The Figure shows a total of six already scanned receptacles 2, 2′ on conveyor belt 4 which have passed reading system 10 and intended for the two previously mentioned different tests for blood sugar (2) and AIDS (2′). These receptacles are to be transferred by sorter gripper 6 onto two destination trays 7, 7′ which are within the displacement range of gripper 6, namely destination tray 7 to receive the receptacles 2 and destination tray 7′ to receive receptacles 2′, in order to then allow moving destination tray 7 to a blood-sugar analyzer and destination tray 7′ to an AIDS analyzer. Illustratively, destination trays 7,7′ rest on a table, not shown. They are shown partly filled with receptacles 2, 2′. Empty receptacle seats are denoted by crosses.
Sorter gripper 6 in the embodiment shown is designed to pick up as many as four receptacles in one row and, in one simple operational procedure, to pick up all four receptacles 2, 2′ from conveyor belt 4 in one simple operational step, and, after moving above destination trays 7, 7′, to deposit these receptacles individually therein on destination, into empty tray seats and according to destination.
In a preferred operational mode, the sorter gripper moves above and along the conveyor belt 4 and initially only picks up the receptacles 2 which are to go to the destination tray 7. This gripper can pick up sequentially all four receptacles 2 and then move them jointly in one displacement step above tray 7 and deposit them jointly in one row. Thereupon the gripper moves back and picks up receptacles 2′ to move them to destination tray 7′. In this manner the displacement paths are minimized and the sorting output is optimized.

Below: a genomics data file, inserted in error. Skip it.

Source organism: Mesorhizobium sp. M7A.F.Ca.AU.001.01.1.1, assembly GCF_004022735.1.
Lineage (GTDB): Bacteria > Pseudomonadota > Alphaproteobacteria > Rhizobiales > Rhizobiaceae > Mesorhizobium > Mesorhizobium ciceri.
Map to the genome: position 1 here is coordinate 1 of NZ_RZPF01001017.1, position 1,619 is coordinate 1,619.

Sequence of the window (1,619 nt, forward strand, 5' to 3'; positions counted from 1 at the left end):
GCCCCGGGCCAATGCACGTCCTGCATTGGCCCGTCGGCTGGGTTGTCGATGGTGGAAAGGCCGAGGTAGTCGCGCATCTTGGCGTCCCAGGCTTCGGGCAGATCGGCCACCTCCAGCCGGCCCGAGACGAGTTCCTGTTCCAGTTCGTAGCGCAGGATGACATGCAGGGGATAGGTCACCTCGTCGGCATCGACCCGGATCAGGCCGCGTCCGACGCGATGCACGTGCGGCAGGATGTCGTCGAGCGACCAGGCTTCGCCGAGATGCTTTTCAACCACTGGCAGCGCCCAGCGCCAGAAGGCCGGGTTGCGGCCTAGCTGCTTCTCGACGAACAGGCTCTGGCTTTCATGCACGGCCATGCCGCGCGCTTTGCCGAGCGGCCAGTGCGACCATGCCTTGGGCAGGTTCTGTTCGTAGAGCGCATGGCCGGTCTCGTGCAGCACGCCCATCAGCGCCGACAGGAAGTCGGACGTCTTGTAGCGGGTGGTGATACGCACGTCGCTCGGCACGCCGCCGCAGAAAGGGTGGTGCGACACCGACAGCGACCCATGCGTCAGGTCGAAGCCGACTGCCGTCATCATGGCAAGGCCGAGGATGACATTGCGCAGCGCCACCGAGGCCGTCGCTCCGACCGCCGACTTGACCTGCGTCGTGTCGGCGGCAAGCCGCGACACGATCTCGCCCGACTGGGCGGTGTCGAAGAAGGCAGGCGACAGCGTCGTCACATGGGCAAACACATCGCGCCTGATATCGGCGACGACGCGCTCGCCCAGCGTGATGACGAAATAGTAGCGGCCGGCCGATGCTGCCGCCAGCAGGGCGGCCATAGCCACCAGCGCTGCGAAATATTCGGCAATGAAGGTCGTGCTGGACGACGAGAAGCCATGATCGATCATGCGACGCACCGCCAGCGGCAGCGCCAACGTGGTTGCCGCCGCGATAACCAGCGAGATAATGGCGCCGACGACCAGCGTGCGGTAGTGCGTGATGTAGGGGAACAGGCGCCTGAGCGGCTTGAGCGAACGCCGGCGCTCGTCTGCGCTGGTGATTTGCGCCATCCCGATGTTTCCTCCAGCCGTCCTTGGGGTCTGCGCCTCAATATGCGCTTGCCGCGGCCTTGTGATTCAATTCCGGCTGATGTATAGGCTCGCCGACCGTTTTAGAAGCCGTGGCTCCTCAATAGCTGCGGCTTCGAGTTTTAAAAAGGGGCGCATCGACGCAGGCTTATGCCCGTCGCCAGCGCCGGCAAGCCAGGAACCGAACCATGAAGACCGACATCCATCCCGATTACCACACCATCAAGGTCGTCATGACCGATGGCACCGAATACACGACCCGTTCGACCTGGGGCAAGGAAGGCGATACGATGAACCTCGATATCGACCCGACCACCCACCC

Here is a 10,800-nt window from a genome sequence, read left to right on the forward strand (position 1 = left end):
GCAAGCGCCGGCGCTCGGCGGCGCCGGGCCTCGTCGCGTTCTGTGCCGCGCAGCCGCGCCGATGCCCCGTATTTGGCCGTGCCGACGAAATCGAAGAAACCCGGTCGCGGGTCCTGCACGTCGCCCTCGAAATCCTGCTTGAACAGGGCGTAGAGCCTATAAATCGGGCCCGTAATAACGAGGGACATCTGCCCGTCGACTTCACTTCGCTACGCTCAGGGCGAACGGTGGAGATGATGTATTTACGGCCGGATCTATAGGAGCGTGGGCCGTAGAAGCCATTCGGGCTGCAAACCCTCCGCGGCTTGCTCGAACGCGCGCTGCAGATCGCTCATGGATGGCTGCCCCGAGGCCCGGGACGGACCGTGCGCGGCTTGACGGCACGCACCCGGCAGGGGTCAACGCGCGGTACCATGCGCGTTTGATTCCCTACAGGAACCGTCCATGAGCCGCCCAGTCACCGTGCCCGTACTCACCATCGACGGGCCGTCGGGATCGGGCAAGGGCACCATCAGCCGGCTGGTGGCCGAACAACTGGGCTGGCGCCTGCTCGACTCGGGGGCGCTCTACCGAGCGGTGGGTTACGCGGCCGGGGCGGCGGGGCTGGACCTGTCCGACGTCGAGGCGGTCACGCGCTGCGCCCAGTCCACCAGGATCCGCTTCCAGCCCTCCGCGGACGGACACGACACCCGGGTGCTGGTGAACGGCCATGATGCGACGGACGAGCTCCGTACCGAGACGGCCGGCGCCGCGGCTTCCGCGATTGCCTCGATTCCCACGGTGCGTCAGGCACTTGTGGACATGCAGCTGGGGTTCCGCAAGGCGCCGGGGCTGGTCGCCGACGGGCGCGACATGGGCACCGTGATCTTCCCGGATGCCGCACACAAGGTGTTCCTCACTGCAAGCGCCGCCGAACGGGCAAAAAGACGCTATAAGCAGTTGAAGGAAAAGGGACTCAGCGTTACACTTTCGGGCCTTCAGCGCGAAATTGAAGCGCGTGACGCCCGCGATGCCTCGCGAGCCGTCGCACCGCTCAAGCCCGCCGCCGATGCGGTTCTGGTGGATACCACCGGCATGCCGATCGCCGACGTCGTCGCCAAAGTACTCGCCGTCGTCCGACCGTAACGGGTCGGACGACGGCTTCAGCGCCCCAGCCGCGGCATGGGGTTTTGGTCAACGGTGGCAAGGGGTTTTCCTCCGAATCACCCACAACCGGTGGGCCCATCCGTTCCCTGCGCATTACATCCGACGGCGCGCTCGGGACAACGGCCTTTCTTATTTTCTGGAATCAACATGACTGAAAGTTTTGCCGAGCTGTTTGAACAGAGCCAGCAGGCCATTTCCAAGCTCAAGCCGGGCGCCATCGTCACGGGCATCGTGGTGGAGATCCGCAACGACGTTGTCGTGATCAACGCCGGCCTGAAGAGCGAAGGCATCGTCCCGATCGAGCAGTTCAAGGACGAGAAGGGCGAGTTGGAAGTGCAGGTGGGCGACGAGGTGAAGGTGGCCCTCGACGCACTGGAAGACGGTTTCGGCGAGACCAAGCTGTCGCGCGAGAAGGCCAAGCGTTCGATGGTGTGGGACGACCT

Other ways of optimizing the motions are conceivable, depending in part also on the form of the destination transport means. In the embodiment shown, the destination transport means are in the form of rectangular destination trays 7, 7′. Regarding special analyzers, appropriate rotary magazines may be used, also continuing belts to further convey the receptacles and passing through the displacement range of the sorter gripper 6 wherein they then are loaded. Corresponding control programs stored in computer 11 may be used for path optimization for such different destination transport means.
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|U.S. Classification||209/522, 209/583, 422/65, 209/524|
|International Classification||G01N35/02, G01N35/04|
|Cooperative Classification||G01N35/028, G01N2035/0408|
|Apr 30, 1999||AS||Assignment|
Owner name: OLYMPUS DIAGNOSTICA GMBH, GERMANY
Free format text: ASSIGNMENT OF ASSIGNORS INTEREST;ASSIGNOR:HOFFMAN, UWE;REEL/FRAME:009943/0996
Effective date: 19990303
|Sep 16, 2004||FPAY||Fee payment|
Year of fee payment: 4
|Oct 17, 2008||FPAY||Fee payment|
Year of fee payment: 8
|Jan 13, 2010||AS||Assignment|
Owner name: BECKMAN COULTER, INC., CALIFORNIA
Free format text: ASSIGNMENT OF ASSIGNORS INTEREST;ASSIGNOR:OLYMPUS LIFE SCIENCE RESEARCH EUROPA GMBH;REEL/FRAME:023778/0153
Effective date: 20090803
|Oct 24, 2012||FPAY||Fee payment|
Year of fee payment: 12